Furthermore, communication is influenced by interpersonal skills and philosophies which develop a style of communication that pays attention to how team-players interact with one another; thus, it effects working environment, employees’ motivation, production and ultimately customer satisfactions (Newson, 2010). It is imperative for a leader to capitalize on communication because all the skills and talent leader has will need to be translated and communicated. Leader has to articulate an effective way to link such talent and skill from the leadership to the line-employee at the assembly. Often what leadership desire or intend to communicate to the line employee goes through top management, line manager and then the line-employee.  In the process the message gets distorted or miscommunicated. That’s why the modern leaders are effectively using the Town-Hall meetings to communicate directly to the employees. This mode of retail-communication gives employees a sense of the direction. It also tends to amplify the employee’s positive attitudes and boost the overall morale. Empowered, informed and positive employees tend to become independent, innovative and productive, because knowledge is power.
Yes, there will be mandatory refresh of the Leadership Committee members this student talked about above. It is random, as initial membership is, and it will depend with its production level and the goals achieved, also it is in the discretion of the CEO. Mind you that the CEO is the chairperson leading this leadership committee and charge person who is driving it to deliver the Organizational Development as necessary change for growth.  The CEO here is concerned and competent of allowing the organizational leadership and overall image fit well with constituency because the CEO comprehends sees and can shape situations in new ways (Morgan, 1998). 
It is with no denial that the organization’s line of work, will be very bad if there is any employee interacting negatively with clients/consumers because it tends to have systematic repercussions to the entire program, if not the organization. The programs within the organization must work as one team, collectively advocating for the clients’ best interest, because ethically and objectively these are the organizational goals as well. Licensed, certified and professional employees are ethically obliged to meet these demands by the governing institutions, which also are required to meet such organizational goals. Therefore, the CEO formed this leadership committee with the understanding that change is the challenge for any organization; and a thriving organization will need to embrace change while renewing, reinventing, reorganizing and transforming itself to cope with all necessary changes depending with competitive markets aiming to satisfy customers (Brown, 2011).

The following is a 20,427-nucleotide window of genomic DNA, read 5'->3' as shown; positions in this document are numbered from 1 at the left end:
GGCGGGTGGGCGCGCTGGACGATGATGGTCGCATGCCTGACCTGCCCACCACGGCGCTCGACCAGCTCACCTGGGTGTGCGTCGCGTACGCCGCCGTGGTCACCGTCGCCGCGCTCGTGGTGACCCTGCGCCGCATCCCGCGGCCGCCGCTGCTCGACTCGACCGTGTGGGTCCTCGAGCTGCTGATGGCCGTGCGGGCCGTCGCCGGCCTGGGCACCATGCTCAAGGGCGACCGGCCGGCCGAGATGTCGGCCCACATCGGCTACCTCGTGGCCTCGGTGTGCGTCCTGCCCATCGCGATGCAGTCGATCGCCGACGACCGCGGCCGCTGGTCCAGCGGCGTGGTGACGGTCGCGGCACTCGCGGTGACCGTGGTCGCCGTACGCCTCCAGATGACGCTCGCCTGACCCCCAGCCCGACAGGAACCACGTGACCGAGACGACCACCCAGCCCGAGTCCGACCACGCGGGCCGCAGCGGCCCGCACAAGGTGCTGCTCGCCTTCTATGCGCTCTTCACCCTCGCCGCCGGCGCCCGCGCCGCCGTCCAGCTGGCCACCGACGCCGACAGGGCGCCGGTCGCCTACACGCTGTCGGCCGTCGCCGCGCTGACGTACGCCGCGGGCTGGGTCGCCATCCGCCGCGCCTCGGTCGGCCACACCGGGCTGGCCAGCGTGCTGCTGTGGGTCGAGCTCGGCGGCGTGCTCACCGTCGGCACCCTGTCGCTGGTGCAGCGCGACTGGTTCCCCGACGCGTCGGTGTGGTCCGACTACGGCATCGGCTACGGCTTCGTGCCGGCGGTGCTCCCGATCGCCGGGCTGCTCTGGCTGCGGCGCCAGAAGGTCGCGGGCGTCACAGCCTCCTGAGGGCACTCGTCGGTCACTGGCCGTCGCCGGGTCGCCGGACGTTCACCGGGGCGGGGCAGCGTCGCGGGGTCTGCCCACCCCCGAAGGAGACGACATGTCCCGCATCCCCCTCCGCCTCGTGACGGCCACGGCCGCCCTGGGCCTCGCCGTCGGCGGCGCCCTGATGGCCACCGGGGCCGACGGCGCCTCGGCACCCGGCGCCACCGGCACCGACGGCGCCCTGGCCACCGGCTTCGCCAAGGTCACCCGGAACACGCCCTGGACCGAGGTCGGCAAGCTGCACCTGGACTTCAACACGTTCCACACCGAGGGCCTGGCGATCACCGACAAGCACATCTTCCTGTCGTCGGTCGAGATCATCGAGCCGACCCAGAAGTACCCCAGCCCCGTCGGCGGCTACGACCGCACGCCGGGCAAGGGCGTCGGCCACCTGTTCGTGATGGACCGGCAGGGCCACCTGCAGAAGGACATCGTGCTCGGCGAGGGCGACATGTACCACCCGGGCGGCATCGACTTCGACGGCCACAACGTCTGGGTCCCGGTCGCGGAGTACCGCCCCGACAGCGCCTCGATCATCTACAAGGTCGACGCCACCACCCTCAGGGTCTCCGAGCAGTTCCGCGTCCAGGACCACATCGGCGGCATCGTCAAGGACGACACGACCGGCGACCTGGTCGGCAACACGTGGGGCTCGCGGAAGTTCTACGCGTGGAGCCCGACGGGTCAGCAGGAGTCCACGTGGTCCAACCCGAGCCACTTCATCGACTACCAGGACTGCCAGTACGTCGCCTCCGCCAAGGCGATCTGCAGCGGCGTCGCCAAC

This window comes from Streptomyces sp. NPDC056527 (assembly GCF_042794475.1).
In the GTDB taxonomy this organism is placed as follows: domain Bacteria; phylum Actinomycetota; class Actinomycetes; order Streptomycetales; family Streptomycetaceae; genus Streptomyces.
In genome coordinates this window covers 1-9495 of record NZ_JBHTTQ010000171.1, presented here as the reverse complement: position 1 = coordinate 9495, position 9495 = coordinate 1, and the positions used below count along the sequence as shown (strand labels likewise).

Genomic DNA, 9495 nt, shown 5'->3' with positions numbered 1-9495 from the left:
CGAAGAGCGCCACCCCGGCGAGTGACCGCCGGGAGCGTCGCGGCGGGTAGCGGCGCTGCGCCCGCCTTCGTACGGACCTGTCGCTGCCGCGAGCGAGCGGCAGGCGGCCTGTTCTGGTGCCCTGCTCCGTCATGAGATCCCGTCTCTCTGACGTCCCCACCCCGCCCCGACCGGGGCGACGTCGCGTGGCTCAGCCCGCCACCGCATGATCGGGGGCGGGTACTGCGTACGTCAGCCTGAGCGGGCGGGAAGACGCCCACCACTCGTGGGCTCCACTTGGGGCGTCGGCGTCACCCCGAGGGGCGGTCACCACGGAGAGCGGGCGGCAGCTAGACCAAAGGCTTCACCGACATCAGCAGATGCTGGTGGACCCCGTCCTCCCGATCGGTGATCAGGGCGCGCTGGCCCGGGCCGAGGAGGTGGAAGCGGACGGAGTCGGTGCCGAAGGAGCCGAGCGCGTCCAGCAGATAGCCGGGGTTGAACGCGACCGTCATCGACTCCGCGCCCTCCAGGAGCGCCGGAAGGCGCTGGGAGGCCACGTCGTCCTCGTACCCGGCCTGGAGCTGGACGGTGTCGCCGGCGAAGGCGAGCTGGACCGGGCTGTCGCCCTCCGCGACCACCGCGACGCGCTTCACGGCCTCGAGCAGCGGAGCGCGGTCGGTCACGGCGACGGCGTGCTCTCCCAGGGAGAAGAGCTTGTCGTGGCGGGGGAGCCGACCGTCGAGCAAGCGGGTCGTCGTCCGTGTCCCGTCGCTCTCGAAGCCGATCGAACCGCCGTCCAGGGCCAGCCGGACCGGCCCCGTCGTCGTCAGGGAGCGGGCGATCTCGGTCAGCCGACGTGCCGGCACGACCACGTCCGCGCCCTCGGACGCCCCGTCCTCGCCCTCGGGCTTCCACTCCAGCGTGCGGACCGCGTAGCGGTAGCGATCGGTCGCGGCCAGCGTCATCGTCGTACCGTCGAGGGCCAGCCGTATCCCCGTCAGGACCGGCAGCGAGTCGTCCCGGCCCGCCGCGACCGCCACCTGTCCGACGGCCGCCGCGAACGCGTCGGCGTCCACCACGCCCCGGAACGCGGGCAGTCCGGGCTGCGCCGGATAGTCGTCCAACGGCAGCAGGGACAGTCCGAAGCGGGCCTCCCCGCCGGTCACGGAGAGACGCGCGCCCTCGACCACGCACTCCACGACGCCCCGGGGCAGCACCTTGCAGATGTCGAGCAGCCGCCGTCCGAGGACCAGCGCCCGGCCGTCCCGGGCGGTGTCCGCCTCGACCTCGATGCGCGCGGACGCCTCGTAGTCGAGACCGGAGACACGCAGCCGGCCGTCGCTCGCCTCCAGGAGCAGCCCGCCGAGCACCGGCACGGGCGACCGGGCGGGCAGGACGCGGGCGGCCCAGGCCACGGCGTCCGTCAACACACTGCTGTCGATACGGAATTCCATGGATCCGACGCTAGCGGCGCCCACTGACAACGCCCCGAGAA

Last but not least, it is true that the term “open-communication” can be ambiguous because it can be passive as both negative and positive. However, positive communication can open the doors for both organizational and individual successes. It is with great assumption that the organization’s CEO launched the “Leadership Committee” and “Open-Door Policy” to positively change the organization’s image and trajectory. Therefore, as leaders, the CEO understands well the importance of positive communication that is aligned to the organizational goals, vision and objectives. Like many successful leaders, the CEO, is striving to offer his/her employees with support, choices, freedom, education, confidence, autonomy and ultimately make them accountable, empowered and responsible productive employee (Kouzes & Posner 2007).  

Brown, D.  (2011). An experiential approach to organization development, 8th Ed. Upper Saddle River, NJ: Prentice Hall.
Brown, W., Yoshioka, C. F., & Munoz, P. (2004). Organizational mission as a core dimension in employee retention. Journal of park & recreation administration, 22(2), 28-43.
Kouzes, J.M. & Posner, B. Z. (2007).  The leadership challenge (4th ed.). Hoboken, NJ:  John Wiley and Sons.
Kumar, S. (2011). Motivating employees: An exploratory study on knowledge workers. South Asian journal of management, 18(3), 26-47.
Morgan, G., (1998).  Images of organization:  The executive edition.  San Francisco, CA:  Berrett-Koehler publishers.  ISBN:  1-576750388.
Newson, P. (2010). Good communication at work can open the gateway to better relationships. Nursing & Residential Care, 12(8), 366-369.